Movie Review: "The Fox and the Hound"
The Fox and the Hound
After a young fox’s mother is killed, a motherly owl named Big Mama (Pearl Bailey) comes to the young fox’s aid. She knows she cannot properly care for the young fox herself, so she orchestrates a plan that ends with the young fox being taken in by a lonely old woman (Jeanette Nolan) who lives by herself on her farm. Meanwhile, the woman’s neighbor (Jack Albertson) has just brought home a young hound with the intention of raising him as a hunting dog. Being of a similar age and being neighbors, the fox (Tod), and the hound (Copper) become quick friends.
Unfortunately, theirs is a forbidden friendship. At the end of the day, Tod is a fox and Copper is a hunting dog. Their childhood friendship was a strong one, but now they have grown, and their friendship is put to the test. Copper’s owner has raised him to be a dedicated hunting dog, and when Tod is caught on the hunter’s land, the hunter is infuriated. It quickly becomes his mission to hunt Tod, and he plans to use the talented Copper to do so.
The Pros & Cons
Tod & Copper (+8pts)
Length of Friendship (-2pts)
Widow’s Decision (-2pts)
The Animals (+5pts)
Pro: Tod & Copper (+8pts)
I may be a little biased when it comes to my enjoyment of this movie. When I was a kid, I went through a long phase where this was my favorite movie. I had the VHS tape, I watched it constantly, brought it to relatives houses, and requested to watch “Fock and Hound.” With all of that in mind, it should come as no surprise that I really like these two characters, and I really like their story.
As a kid, it is easy to relate to the playful nature of both of these characters in their childhood, and the forbidden nature of their friendship adds a lot of suspense that even a child can pick up on. As an adult, the childhood version of these characters reminds the viewer of their own youth, and their forbidden friendship is still just as interesting. It is basically Romeo and Juliet, except with friends instead of lovers (although their is no suicide, for obvious reasons). It is a story about friendship, growing up, and what time can do to even the best of friends. Tod and Copper’s story is easy to relate to as a kid and as an adult, and provides different perspectives depending on your age when you watch it. All of this makes it easy to root for their friendship, and is why The Fox and the Hound is still one of my favorite Disney movies.
Con: Length of Friendship (-2pts)
This is an area of the story that could have been handled better. In the grand scheme of this movie, it felt like Tod and Copper were childhood friends for only a couple of days. They play for a bit, get in trouble, then Amos takes Copper on a long hunting trip. I am not trying to suggest that childhood friends have to be friends for a long time in order to be good friends, but developing this friendship more on screen would have helped the viewer get even more invested in this story, especially during the film's climax. With a run-time of only about an hour and twenty minutes, there was definitely time to do so. Fortunately, the little screen-time that their childhood friendship did get was effective, so this only ended up being a minor issue.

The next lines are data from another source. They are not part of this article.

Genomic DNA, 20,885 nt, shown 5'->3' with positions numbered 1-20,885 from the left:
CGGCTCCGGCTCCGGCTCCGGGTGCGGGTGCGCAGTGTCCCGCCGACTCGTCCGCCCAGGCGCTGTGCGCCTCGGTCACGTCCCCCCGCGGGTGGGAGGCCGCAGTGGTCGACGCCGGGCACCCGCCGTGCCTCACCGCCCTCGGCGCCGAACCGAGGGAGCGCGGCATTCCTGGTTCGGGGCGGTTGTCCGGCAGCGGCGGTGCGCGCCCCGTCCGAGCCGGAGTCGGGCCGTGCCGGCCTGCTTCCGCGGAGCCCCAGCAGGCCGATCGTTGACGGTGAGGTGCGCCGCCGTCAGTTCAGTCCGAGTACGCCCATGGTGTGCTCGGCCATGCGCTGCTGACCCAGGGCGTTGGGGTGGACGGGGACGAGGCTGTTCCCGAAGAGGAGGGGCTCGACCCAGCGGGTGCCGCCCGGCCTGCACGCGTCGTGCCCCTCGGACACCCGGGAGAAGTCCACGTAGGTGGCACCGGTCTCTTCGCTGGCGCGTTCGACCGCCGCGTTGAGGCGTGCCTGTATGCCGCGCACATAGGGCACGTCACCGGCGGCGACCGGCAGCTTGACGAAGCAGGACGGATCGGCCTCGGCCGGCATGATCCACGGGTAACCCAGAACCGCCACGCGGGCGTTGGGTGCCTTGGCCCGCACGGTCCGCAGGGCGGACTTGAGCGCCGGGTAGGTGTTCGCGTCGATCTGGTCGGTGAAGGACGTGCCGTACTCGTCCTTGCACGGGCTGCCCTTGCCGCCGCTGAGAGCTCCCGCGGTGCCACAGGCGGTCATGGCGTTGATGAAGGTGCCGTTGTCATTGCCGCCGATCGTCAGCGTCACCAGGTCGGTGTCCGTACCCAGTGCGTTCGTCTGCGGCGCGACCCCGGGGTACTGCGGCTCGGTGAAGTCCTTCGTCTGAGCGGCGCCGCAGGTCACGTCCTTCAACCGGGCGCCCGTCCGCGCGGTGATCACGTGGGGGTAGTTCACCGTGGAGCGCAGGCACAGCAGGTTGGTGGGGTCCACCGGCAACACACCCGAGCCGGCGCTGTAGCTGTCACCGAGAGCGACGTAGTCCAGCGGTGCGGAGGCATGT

Pro: Chief (+4pts)
As a kid, I remember not liking this character, but he was an effective antagonist. I feared him catching Tod and Copper together when they were young, and I feared him catching Tod once Tod was an adult fox. I will admit, I had a simple-minded perspective of this character as a kid, because as an adult, I have a more complex one. Sure, he is an antagonist in the sense that he is a threat to Tod, but he is really just doing his job well.
Chief has lived his life as a hunting dog, so it makes sense for him to want to chase Tod, a fox with whom he has no personal connection with, off of his land. You still fear the character as an antagonist, but as an adult you fear him being good at his job, instead of being a kid who fears him because he is "mean". As an adult, you also see that Chief cares about Copper, and looks after him throughout the movie. The character is effective as an antagonist to any child viewers, but being an adult changes your perspective of the character to one that is more complex. He is still effective as an antagonist, because him being good at what he does is bad news for Tod, but being an adult gives you an appreciation for why he does what he does and also gives you an appreciation for his mentor-ship of Copper.